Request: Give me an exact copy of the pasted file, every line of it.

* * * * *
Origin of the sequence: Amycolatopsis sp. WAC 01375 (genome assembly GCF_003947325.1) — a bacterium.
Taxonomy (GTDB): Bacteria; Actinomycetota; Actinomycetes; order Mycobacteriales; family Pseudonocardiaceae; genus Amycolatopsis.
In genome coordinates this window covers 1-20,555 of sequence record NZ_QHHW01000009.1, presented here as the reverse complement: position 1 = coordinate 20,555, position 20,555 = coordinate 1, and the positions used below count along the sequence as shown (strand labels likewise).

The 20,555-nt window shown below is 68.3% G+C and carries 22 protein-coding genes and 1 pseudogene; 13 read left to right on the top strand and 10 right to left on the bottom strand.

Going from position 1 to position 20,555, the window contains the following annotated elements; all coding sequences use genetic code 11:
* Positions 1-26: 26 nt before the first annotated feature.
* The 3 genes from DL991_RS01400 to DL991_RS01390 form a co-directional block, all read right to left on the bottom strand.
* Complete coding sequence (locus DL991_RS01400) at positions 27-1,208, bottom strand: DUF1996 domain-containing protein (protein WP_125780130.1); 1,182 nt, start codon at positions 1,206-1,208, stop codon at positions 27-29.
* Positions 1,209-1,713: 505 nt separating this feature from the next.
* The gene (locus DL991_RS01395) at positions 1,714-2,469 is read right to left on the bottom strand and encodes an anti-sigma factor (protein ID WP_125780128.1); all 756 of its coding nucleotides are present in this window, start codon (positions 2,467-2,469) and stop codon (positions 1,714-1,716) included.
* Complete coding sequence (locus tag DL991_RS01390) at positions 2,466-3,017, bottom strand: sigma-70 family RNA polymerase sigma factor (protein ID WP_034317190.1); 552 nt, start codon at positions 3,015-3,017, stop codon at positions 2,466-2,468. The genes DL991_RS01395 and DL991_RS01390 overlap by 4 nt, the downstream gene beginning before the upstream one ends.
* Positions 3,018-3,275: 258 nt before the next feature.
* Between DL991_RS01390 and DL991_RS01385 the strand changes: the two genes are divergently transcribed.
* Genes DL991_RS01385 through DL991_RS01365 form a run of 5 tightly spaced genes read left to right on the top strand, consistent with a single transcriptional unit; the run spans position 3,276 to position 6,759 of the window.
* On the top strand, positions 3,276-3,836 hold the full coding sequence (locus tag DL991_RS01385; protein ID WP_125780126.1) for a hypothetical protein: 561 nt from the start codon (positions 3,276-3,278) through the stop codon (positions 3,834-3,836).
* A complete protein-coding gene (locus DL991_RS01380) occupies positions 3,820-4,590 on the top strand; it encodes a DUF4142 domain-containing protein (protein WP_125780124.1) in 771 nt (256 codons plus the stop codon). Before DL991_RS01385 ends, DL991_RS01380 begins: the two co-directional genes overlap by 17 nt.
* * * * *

Origin of the sequence: Amycolatopsis sp. WAC 01375 (genome assembly GCF_003947325.1) — a bacterium.
Taxonomy (GTDB): Bacteria; Actinomycetota; Actinomycetes; order Mycobacteriales; family Pseudonocardiaceae; genus Amycolatopsis.
In genome coordinates this window covers 1-20,555 of sequence record NZ_QHHW01000009.1, presented here as the reverse complement: position 1 = coordinate 20,555, position 20,555 = coordinate 1, and the positions used below count along the sequence as shown (strand labels likewise).

The 20,555-nt window shown below is 68.3% G+C and carries 22 protein-coding genes and 1 pseudogene; 13 read left to right on the top strand and 10 right to left on the bottom strand.

Going from position 1 to position 20,555, the window contains the following annotated elements; all coding sequences use genetic code 11:
* Positions 1-26: 26 nt before the first annotated feature.
* The 3 genes from DL991_RS01400 to DL991_RS01390 form a co-directional block, all read right to left on the bottom strand.
* Complete coding sequence (locus DL991_RS01400) at positions 27-1,208, bottom strand: DUF1996 domain-containing protein (protein WP_125780130.1); 1,182 nt, start codon at positions 1,206-1,208, stop codon at positions 27-29.
* Positions 1,209-1,713: 505 nt separating this feature from the next.
* The gene (locus DL991_RS01395) at positions 1,714-2,469 is read right to left on the bottom strand and encodes an anti-sigma factor (protein ID WP_125780128.1); all 756 of its coding nucleotides are present in this window, start codon (positions 2,467-2,469) and stop codon (positions 1,714-1,716) included.
* Complete coding sequence (locus tag DL991_RS01390) at positions 2,466-3,017, bottom strand: sigma-70 family RNA polymerase sigma factor (protein ID WP_034317190.1); 552 nt, start codon at positions 3,015-3,017, stop codon at positions 2,466-2,468. The genes DL991_RS01395 and DL991_RS01390 overlap by 4 nt, the downstream gene beginning before the upstream one ends.
* Positions 3,018-3,275: 258 nt before the next feature.
* Between DL991_RS01390 and DL991_RS01385 the strand changes: the two genes are divergently transcribed.
* Genes DL991_RS01385 through DL991_RS01365 form a run of 5 tightly spaced genes read left to right on the top strand, consistent with a single transcriptional unit; the run spans position 3,276 to position 6,759 of the window.
* On the top strand, positions 3,276-3,836 hold the full coding sequence (locus tag DL991_RS01385; protein ID WP_125780126.1) for a hypothetical protein: 561 nt from the start codon (positions 3,276-3,278) through the stop codon (positions 3,834-3,836).
* A complete protein-coding gene (locus DL991_RS01380) occupies positions 3,820-4,590 on the top strand; it encodes a DUF4142 domain-containing protein (protein WP_125780124.1) in 771 nt (256 codons plus the stop codon). Before DL991_RS01385 ends, DL991_RS01380 begins: the two co-directional genes overlap by 17 nt.